Citing the shrinking of Mylan’s West Virginia operations, West Virginia Coal Association Vice President Chris Hamilton pleaded for shielding the coal industry from market forces in a recent op-ed. West Virginia politicians must do everything imaginable to protect coal, Hamilton said.
Wind and, especially solar, are today, hands-down, cheaper energy sources than coal. If it’s cheaper to build and operate a solar plant than simply to operate a coal plant, what will a utility’s sensible business choice be? Which choice will customers make?
Let the coal association seek government aid in employing the state’s highly skilled workers in wind or solar plant construction and operations on disused mine land, or in deep-mine-based, pumped-hydro mega-battery energy storage facilities, like Germany’s former Prosper-Haniel mine site project. Prosper-Haniel is cited in the Nov. 2020 “Marshall Plan for Middle America,” which the mayors of Huntington and Morgantown have signed.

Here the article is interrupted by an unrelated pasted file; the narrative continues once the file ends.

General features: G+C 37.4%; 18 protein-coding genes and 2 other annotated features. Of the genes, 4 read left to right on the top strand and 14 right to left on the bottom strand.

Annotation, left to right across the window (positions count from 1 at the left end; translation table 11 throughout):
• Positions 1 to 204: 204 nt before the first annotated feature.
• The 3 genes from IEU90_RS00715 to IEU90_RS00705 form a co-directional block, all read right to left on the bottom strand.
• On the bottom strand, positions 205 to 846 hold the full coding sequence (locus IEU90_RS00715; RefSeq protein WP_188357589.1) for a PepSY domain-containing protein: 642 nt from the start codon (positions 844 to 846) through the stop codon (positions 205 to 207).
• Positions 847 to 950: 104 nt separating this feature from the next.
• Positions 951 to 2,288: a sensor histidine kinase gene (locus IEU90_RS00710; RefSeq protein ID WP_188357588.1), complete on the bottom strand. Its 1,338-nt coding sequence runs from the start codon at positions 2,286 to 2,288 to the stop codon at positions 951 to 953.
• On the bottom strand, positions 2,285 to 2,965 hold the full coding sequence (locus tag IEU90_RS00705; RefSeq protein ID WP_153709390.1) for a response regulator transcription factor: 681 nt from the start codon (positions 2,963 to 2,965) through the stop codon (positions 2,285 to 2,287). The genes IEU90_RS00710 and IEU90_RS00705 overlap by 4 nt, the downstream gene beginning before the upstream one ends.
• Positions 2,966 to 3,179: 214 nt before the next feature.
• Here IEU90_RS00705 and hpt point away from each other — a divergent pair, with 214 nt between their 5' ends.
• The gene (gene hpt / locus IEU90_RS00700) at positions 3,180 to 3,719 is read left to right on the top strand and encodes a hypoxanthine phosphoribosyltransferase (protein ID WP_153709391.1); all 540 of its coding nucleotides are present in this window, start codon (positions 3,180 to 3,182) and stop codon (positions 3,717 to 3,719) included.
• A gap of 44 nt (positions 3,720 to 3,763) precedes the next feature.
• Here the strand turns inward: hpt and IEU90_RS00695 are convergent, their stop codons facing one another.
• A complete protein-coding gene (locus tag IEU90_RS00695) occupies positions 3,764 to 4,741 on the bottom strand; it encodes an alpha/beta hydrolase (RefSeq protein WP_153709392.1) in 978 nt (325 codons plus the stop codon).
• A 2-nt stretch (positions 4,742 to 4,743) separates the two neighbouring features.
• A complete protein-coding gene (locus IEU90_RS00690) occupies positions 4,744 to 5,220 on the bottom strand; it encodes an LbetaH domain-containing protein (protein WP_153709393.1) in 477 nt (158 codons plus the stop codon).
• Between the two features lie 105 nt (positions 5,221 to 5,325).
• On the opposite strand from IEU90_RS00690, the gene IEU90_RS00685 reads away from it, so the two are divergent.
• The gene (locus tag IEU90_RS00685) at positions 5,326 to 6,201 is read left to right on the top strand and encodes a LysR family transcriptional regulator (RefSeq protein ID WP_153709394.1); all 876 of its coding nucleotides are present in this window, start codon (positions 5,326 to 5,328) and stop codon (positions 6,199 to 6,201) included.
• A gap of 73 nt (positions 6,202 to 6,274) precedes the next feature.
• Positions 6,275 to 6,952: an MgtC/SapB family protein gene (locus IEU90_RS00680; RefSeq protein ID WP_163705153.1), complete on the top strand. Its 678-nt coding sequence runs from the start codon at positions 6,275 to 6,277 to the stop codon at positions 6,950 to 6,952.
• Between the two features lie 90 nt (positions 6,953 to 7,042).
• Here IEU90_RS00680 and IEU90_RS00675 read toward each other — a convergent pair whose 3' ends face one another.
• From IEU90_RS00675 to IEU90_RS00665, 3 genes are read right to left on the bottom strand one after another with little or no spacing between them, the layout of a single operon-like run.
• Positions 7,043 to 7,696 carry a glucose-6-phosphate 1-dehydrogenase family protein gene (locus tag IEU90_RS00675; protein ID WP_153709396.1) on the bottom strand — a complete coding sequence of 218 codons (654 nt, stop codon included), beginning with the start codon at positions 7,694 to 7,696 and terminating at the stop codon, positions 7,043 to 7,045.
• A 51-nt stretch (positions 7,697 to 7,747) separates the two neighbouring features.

The plan addresses the future economic interests of businesses and citizens of Appalachia, and has noted that Prosper-Haniel is, “a regional transition project [which] has succeeded through mobilizing the support of large coal, steel and chemical companies, ... along with universities, trade unions and government support at all levels.”
Alternatively, let the coal association support a tax-and-dividend carbon fee plan as so many oil companies have done, which would protect ordinary citizens from rising energy prices and encourage job growth in new sustainable businesses.
Let the association do any of these things, before it petitions government for a policy of favoritism.
Regan E. Quinn